The ecological effects of the Dust Bowl only exacerbated the way the Great Depression was felt in the region. Many people were forced to uproot their lives and move elsewhere to seek work, as the area was mostly agricultural and the Dust Bowl marred that. The widespread outward migration lead to poverty and hunger in the Plains and more than 500,000 people were left homeless because of the Dust Bowl. As part of FDR’s New Deal the Soil Conservation and Domestic Allotment Act was passed along with many other programs and acts to help combat the Dust Bowl. However, the Dust Bowl still had a long term economic impact; land value in many high-medium erosion counties went down by up to 28% in the 1940s, in high erosion areas less than 25% of agricultural losses were recovered, and farmers were unable to shift to more sustainable crops due to the failure of banks in the Dust Bowl region.
FDR and the New Deal:
FDR’s New Deal was a series of social welfare and financial programs along with regulations throughout 1933-1939 to help combat the Great Depression. The New Deal included both executive orders made by FDR as well as laws passed by Congress. The economy hit rock bottom during March of 1933, however thanks to the New Deal it was able to make up to a 57% recovery by July of the same year. The New Deal took a multi-faceted approach towards combating the Great Depression, including the economic, social, and agricultural aspects of it.
The New Deal’s fiscal policy first took form by the Economy Act (March 15, 1933), which aimed to regulate the federal budget as well as pensions to veterans and saved up to $500 million per year, and served to prove that FDR was fiscally responsible. Bank losses greatly destabilized the economy: this was kicked off by investment banking losses, followed by bank runs. Bank runs are when a relatively large number of patrons withdraw deposits because they believe the bank may collapse, which only prompts more people to withdraw. In order to combat this, FDR passed the Emergency Banking Act (March 9, 1933), which allowed banks to reopen under Treasury supervision and provided federal loans. The government suspended the Gold Standard to stop the outflow of gold due and mandated that large amounts of gold be converted to the fixed U.S. dollar, which would allow the Federal Reserve to increase circulation of the dollar if needed. FDR also repealed prohibition, which allowed states an extra source of revenue.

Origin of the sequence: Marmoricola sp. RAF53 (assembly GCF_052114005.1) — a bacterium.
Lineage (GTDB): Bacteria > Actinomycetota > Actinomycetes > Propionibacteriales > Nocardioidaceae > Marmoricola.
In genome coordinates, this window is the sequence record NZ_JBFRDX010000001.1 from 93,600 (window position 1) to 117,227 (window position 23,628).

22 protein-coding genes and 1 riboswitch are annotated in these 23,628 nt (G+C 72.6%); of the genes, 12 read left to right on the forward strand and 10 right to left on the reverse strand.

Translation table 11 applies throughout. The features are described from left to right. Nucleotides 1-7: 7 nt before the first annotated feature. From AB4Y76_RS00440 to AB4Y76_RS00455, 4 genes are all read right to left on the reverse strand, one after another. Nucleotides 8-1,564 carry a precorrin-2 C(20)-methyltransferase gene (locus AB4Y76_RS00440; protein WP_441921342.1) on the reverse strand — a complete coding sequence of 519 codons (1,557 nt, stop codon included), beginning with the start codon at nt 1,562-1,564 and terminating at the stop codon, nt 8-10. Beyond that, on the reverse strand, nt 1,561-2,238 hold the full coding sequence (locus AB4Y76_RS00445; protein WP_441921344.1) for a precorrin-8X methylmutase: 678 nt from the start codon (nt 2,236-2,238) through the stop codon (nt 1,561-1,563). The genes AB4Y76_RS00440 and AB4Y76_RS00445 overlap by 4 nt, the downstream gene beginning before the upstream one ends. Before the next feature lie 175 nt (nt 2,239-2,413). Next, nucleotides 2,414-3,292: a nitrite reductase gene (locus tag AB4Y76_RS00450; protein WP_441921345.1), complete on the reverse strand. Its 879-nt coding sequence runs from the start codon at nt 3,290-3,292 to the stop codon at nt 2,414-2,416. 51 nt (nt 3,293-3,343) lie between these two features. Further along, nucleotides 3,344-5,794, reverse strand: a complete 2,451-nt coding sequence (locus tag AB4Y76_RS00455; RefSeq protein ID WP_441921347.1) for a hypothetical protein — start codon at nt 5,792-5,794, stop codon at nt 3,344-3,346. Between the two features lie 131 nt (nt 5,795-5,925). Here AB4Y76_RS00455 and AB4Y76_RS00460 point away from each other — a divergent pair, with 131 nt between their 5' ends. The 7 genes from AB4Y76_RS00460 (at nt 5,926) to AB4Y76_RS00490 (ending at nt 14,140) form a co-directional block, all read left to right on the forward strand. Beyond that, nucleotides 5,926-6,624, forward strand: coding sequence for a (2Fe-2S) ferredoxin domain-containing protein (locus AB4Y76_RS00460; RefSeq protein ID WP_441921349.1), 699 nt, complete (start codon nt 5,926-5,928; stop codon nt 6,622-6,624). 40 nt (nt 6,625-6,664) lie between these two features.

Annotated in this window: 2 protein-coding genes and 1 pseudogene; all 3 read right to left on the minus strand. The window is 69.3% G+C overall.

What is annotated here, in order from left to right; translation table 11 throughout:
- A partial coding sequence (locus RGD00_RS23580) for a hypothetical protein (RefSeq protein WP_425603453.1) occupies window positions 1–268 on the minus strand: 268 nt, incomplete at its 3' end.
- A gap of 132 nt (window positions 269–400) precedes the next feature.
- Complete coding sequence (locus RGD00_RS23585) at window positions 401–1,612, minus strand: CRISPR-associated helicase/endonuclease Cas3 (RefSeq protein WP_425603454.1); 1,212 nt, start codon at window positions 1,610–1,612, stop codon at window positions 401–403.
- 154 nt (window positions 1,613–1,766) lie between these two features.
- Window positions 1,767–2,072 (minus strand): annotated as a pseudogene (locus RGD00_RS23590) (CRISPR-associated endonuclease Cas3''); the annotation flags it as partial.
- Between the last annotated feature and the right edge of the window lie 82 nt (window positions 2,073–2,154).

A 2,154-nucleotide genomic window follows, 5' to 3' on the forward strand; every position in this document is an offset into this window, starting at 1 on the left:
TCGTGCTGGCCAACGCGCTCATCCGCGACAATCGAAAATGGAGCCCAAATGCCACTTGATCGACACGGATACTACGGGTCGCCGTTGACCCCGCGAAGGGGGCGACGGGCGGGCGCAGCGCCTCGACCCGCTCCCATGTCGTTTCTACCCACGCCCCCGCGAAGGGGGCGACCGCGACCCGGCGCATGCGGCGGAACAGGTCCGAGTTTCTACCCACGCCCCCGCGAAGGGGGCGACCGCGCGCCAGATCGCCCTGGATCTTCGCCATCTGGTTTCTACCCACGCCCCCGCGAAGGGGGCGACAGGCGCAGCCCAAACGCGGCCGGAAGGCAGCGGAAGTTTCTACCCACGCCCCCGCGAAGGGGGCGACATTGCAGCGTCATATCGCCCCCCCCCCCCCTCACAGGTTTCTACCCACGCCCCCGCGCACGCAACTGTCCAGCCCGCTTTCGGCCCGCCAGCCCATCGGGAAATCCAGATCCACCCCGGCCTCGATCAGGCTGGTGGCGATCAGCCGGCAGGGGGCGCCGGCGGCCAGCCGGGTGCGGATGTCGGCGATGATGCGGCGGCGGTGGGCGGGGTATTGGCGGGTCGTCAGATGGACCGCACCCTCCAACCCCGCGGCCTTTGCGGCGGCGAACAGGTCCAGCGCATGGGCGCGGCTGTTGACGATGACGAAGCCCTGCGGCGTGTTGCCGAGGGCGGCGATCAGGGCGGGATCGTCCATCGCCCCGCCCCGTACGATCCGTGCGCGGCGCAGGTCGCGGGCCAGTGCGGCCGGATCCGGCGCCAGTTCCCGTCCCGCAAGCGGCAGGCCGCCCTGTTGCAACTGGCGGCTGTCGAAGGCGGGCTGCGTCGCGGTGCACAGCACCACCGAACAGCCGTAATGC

Roughly 1⁄3 of the population was hit extremely hard by the Great Depression and Relief was immediately employed to help them under FDR. While many relief programs in the past had been used to create job opportunities for the unemployed, FDR’s relief included: building schools, constructing waterworks, sewers, streets, and parks. The Public Works Administration (PWA) helped to provide funding for many government buildings and important pieces of infrastructure, which also helped to provide more jobs. The rural United States was hit extremely hard by the depression, the Dust Bowl affected many rural communities and in the South many people living in rural areas were severely below the poverty line. The farming industry was severely affected by the depression, and FDR believed that the US would not fully return unless farming did. He passed a variety of legislation that responded to the needs of those in rural areas and farming communities throughout the 1930s.
In all the below questions we urge you to use the history and stances of past conflicts to guide how you will react and stand in the committee; utilize these questions when playing your position in the committee as well as when writing your position paper.
How can you use your portfolio powers to influence the committee?
What effect did the Great Depression have on racially marginalized communities?
Agree or disagree with FDR’s new deal? If not, push for something different?
How did the dust bowl affect the depression?
Who was hit the hardest by the depression?
Is there anyone/anything to blame for the Great Depression? If so, who/what?
Who supports your ideas?
(Portfolio Powers will be given in the first session of the committee; please know how to correctly pronounce your position’s and all other positions’ names.)
Franklin D. Roosevelt, Politician
Andrew Mellon, United States Secretary of Treasury
Irving Fisher, Economist
Huey P. Long, Governor of Louisiana
Francis Townsend, Political Activist and Physician
Eleanor Roosevelt, Wife of Franklin D. Roosevelt
John Maynard Keynes, Economist
Walter Francis White, Leader of NAACP
Herbert Hoover, President of the United States
Adolph Ochs, Owner of the New York Times
Charles Hamilton Houston, Chief Strategist of the NAACP
Edward Beale McLean, Publisher and Owner of the Washington Post
John Nance Garner, Politician